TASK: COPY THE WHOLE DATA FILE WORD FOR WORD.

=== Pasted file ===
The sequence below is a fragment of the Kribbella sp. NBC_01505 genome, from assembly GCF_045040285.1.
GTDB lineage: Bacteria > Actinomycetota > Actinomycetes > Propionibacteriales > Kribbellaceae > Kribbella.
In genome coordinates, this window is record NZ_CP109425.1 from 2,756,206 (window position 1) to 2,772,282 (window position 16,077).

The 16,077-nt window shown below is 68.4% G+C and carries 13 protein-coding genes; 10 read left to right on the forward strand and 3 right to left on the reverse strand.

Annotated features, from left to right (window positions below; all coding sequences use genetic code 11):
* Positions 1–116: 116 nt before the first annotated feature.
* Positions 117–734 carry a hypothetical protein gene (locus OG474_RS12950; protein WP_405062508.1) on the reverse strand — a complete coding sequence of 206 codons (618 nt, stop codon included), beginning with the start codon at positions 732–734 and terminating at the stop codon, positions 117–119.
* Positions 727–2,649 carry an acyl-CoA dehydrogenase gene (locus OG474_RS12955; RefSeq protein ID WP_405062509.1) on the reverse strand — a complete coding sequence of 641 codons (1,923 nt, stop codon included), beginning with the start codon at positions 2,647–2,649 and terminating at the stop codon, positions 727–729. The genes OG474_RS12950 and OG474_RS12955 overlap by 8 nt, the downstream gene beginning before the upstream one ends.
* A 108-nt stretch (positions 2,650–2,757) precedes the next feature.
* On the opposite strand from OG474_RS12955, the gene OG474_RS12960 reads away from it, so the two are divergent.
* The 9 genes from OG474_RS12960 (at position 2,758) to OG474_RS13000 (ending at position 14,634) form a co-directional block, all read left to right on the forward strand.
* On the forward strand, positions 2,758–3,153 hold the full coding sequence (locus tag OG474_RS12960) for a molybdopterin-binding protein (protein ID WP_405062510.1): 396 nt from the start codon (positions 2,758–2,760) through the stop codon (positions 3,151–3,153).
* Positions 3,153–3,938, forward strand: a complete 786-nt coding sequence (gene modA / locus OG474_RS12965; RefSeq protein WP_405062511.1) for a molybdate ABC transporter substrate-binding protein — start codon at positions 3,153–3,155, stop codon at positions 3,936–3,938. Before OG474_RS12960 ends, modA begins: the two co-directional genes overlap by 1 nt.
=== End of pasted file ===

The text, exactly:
The sequence below is a fragment of the Kribbella sp. NBC_01505 genome, from assembly GCF_045040285.1.
GTDB lineage: Bacteria > Actinomycetota > Actinomycetes > Propionibacteriales > Kribbellaceae > Kribbella.
In genome coordinates, this window is record NZ_CP109425.1 from 2,756,206 (window position 1) to 2,772,282 (window position 16,077).

The 16,077-nt window shown below is 68.4% G+C and carries 13 protein-coding genes; 10 read left to right on the forward strand and 3 right to left on the reverse strand.

Annotated features, from left to right (window positions below; all coding sequences use genetic code 11):
* Positions 1–116: 116 nt before the first annotated feature.
* Positions 117–734 carry a hypothetical protein gene (locus OG474_RS12950; protein WP_405062508.1) on the reverse strand — a complete coding sequence of 206 codons (618 nt, stop codon included), beginning with the start codon at positions 732–734 and terminating at the stop codon, positions 117–119.
* Positions 727–2,649 carry an acyl-CoA dehydrogenase gene (locus OG474_RS12955; RefSeq protein ID WP_405062509.1) on the reverse strand — a complete coding sequence of 641 codons (1,923 nt, stop codon included), beginning with the start codon at positions 2,647–2,649 and terminating at the stop codon, positions 727–729. The genes OG474_RS12950 and OG474_RS12955 overlap by 8 nt, the downstream gene beginning before the upstream one ends.
* A 108-nt stretch (positions 2,650–2,757) precedes the next feature.
* On the opposite strand from OG474_RS12955, the gene OG474_RS12960 reads away from it, so the two are divergent.
* The 9 genes from OG474_RS12960 (at position 2,758) to OG474_RS13000 (ending at position 14,634) form a co-directional block, all read left to right on the forward strand.
* On the forward strand, positions 2,758–3,153 hold the full coding sequence (locus tag OG474_RS12960) for a molybdopterin-binding protein (protein ID WP_405062510.1): 396 nt from the start codon (positions 2,758–2,760) through the stop codon (positions 3,151–3,153).
* Positions 3,153–3,938, forward strand: a complete 786-nt coding sequence (gene modA / locus OG474_RS12965; RefSeq protein WP_405062511.1) for a molybdate ABC transporter substrate-binding protein — start codon at positions 3,153–3,155, stop codon at positions 3,936–3,938. Before OG474_RS12960 ends, modA begins: the two co-directional genes overlap by 1 nt.